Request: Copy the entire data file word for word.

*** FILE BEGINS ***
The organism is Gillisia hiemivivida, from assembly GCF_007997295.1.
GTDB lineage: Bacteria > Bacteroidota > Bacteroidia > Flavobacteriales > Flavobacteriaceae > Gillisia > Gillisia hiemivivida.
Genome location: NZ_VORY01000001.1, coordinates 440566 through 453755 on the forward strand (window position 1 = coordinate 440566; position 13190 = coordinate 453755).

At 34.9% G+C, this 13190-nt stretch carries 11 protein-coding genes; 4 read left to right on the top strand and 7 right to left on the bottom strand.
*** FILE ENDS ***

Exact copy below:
The organism is Gillisia hiemivivida, from assembly GCF_007997295.1.
GTDB lineage: Bacteria > Bacteroidota > Bacteroidia > Flavobacteriales > Flavobacteriaceae > Gillisia > Gillisia hiemivivida.
Genome location: NZ_VORY01000001.1, coordinates 440566 through 453755 on the forward strand (window position 1 = coordinate 440566; position 13190 = coordinate 453755).

At 34.9% G+C, this 13190-nt stretch carries 11 protein-coding genes; 4 read left to right on the top strand and 7 right to left on the bottom strand.